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ECM Issuance Volume


By Frank Fu and Mikhail Shilshtut
August 2022

The first eight months of 2022 have been extremely disappointing in Equity Capital Markets globally, especially compared with record issuance in 2021. As it stands today, in the US, 2022 issuance is on track to be worse than during the Great Financial Crisis (GFC) in 2008/2009 in terms of IPOs and follow-on offerings. Year-to-date issuance through August 25th for IPOs stands at USD$4 billion[1] and at USD$48 billion for registered offerings.

We investigated historical issuance volume and drew a parallel with volumes observed during and after the GFC. Barring a significant deterioration in equity valuations in the coming weeks and months, we believe that the probability of ECM volumes picking up beginning in Q4 2022/Q1 2023 is high.

IPO Issuance

The IPO issuance volume has been exceptionally low thus far in 2022 (Exhibit 1).

Exhibit 1

Exhibit 1.PNG

Based on the history since 2007, the only period that resembled the current environment was the 1-year period from 2008 Aug to 2009 July (Exhibit 2). The total issuance during that 12-month period was about USD$3.5 billion, even lower than what we are experiencing at the moment. However, as the market stabilized during the second half of 2009, issuance rebounded sharply and steadily increased through 2014.  

Exhibit 2

Exhibit 2.PNG

The reasons for the IPO drought are twofold:

  1. Significant amount of IPO issuance was pulled forward to 2021 when valuations were lofty

  2. Sharp deterioration of equity valuations in early 2022 reduced appetite for issuance

2021 was a banner year with over $150Bn of IPO issuance. However, it is important to note that the valuation multiples for the 2021 cohort of IPOs are higher than those in the past, accounting for some of the elevated issuance volumes.  For the issuance that was accelerated, it will not get replaced and therefore an air bubble is to be expected. Hence, low issuance volumes in early 2022 should not be a surprise to any ECM participants.


Nevertheless, we believe the IPO drought is nearing its end.  Primarily, there has been significantly more private market fundraising in the last decade relative to history (Exhibit 3[2]). In turn, private equity firms have been very active in deploying capital in recent years. According to CrunchBase, there are ~1,400 unicorns in existence globally (~700 in the United States alone) as of August 29, 2022, for a combined post-money value of $4.8 trillion, significantly greater than the number of unicorns in 2009.

Exhibit 3

Exhibit 3.png

Furthermore, public listings require a significant amount of due diligence and financial statement preparation prior to a public announcement. Outside of 2008 and 2022, when valuations saw a sharp multiple contraction, management teams often proceeded with the offerings. During 2011 when the market was flat, but with significant volatility, IPO issuance volume was largely unaffected. As the market recovers from the June 2022 trough, we are now seeing some high-profile companies resuming preparatory work for their IPOs. As such, we believe the probability of resumed issuance in and around Q4 2022/Q1 2023 is high assuming the market does not drop significantly from the current level.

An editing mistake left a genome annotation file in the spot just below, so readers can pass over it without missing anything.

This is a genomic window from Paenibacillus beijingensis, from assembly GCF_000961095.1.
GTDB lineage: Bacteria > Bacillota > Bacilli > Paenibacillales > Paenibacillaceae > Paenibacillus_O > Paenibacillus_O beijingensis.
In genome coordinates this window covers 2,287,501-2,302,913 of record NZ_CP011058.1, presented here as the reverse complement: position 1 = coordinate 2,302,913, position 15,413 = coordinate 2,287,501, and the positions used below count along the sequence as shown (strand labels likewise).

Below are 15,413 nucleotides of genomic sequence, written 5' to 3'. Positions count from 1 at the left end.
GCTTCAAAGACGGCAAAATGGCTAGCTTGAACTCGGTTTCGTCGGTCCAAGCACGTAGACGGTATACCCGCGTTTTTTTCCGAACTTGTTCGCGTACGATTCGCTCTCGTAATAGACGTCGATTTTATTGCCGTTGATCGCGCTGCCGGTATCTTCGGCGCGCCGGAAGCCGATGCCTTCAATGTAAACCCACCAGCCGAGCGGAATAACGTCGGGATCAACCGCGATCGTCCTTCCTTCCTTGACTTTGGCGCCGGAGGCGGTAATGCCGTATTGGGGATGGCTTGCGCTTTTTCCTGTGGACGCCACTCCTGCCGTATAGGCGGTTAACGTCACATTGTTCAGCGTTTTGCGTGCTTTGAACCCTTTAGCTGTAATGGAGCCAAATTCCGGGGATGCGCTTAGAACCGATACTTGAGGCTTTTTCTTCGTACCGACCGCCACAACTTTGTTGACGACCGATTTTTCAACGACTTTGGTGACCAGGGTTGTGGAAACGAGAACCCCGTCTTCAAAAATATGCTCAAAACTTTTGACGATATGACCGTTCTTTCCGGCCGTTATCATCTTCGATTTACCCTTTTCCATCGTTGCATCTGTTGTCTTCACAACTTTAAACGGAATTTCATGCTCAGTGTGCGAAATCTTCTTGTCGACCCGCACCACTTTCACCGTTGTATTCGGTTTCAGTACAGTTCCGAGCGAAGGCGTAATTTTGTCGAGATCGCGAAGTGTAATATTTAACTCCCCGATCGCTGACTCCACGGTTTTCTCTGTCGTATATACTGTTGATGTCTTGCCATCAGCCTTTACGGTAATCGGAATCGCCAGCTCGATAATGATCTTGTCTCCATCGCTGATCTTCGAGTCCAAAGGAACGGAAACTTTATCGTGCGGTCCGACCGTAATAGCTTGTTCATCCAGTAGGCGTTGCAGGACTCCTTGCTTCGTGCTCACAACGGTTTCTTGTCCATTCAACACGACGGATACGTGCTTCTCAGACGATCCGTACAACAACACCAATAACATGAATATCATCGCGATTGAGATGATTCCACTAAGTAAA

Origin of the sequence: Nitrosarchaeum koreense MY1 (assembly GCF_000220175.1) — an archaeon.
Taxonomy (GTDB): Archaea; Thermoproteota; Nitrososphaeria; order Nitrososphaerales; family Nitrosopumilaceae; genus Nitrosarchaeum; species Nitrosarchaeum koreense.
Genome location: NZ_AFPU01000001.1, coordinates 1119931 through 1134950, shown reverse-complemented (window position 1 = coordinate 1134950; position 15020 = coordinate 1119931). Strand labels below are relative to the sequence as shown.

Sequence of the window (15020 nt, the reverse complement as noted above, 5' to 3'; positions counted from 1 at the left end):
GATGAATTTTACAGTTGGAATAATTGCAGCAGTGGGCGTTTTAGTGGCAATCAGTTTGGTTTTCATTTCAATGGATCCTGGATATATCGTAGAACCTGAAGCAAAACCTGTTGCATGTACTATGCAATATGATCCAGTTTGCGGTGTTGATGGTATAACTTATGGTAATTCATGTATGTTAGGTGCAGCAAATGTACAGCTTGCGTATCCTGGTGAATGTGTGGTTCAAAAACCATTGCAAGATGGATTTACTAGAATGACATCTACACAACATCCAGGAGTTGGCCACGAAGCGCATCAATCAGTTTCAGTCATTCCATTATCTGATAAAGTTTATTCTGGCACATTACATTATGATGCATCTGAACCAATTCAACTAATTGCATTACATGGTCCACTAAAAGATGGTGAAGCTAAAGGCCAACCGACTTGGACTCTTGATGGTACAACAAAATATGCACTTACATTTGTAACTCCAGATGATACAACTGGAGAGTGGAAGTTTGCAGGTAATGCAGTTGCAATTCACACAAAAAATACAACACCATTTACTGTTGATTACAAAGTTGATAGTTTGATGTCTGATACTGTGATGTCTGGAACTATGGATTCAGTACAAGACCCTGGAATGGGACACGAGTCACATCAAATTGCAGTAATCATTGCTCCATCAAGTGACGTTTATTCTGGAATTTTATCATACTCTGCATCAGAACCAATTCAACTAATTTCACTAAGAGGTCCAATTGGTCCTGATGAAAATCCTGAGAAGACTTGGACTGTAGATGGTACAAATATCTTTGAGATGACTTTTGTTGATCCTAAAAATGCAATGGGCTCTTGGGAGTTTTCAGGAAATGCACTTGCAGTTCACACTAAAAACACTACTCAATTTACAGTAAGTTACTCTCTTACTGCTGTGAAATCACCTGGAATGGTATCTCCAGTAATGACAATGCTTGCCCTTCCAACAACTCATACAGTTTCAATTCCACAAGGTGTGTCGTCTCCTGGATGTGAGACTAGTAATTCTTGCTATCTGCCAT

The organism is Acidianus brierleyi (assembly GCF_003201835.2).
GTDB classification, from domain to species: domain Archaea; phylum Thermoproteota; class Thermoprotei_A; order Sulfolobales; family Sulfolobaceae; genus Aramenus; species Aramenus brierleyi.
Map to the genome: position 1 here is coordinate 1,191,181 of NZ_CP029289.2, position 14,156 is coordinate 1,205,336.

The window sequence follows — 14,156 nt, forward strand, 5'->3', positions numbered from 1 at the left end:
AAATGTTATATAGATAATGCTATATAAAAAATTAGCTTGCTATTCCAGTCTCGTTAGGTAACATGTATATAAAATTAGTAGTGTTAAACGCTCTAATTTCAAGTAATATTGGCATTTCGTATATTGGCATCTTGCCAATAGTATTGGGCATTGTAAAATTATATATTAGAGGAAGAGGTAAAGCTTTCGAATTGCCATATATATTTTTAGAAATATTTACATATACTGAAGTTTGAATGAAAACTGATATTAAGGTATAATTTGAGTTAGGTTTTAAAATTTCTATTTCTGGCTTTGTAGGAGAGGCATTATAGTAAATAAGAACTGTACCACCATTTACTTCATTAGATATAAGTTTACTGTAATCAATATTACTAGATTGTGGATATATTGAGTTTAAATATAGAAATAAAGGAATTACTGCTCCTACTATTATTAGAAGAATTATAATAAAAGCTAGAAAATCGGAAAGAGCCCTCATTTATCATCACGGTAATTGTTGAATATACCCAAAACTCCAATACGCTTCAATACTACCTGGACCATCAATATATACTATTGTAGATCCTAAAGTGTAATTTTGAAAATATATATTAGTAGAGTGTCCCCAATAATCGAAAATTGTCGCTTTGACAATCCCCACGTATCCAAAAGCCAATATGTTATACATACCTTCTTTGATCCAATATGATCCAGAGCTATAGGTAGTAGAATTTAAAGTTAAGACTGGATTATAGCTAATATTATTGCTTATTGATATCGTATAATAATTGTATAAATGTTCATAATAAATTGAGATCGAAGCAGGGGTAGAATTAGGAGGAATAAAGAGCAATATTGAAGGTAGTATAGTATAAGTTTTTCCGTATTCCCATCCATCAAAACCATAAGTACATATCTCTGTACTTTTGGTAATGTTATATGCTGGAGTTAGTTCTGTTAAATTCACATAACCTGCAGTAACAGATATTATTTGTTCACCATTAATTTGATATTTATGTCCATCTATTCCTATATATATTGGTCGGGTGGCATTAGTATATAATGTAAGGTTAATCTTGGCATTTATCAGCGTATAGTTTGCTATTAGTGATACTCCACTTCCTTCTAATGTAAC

Registered Offerings

Similar to IPOs, registered offerings have also seen particularly low volume this year (Exhibit 4).

Exhibit 4

Exhibit 4.PNG

Interestingly to note, registered offerings recovered more quickly during the GFC than IPOs (Exhibit 5). In fact, volume often spikes shortly after the markets stabilize as corporates tend to rush to shore up their balance sheets after times of crisis. We saw this in 2009 and 2020/2021 as both were record issuance periods for registered offerings. Otherwise, the registered deal volume has been relatively stable over the last 15 years. This is because registered offering volumes are generally less price sensitive than IPOs, outside of sudden drawdowns in the market. Corporates raise equity capital during both good and bad times, e.g., shoring up their balance sheet or executing acquisitions. Also, private equity funds need to liquidate holdings as fund lives end.

Exhibit 5

Exhibit 5.PNG

Also, like IPOs, the low registered deal volume is to some extent due to the accelerated offerings last year when valuations were elevated. As valuations fell in 2022, there was less urgency for corporates or funds to raise capital at significantly lower valuations. The market was also not in distress (unlike May and June of 2020) that would force corporates to fortify their balance sheets (Exhibit 6).

Exhibit 6

Exhibit 6.PNG

Given the historically consistent volume coupled with the recent activity of registered and unregistered offerings observed in August, we believe that the probability that registered deal volume will resume to normal volume levels beginning in Q4 is high.  This could lead into a re-opening of IPO issuance in late 2022/early 2023.


[1] For all IPO issuance data, we excluded issuance with less than $100MM. Small IPOs are often friends and family deals. They are not representative of the general ECM.

[2] Chart from McKinsey & Company report “McKinsey’s Private Markets Annual Review” dated March 24, 2022.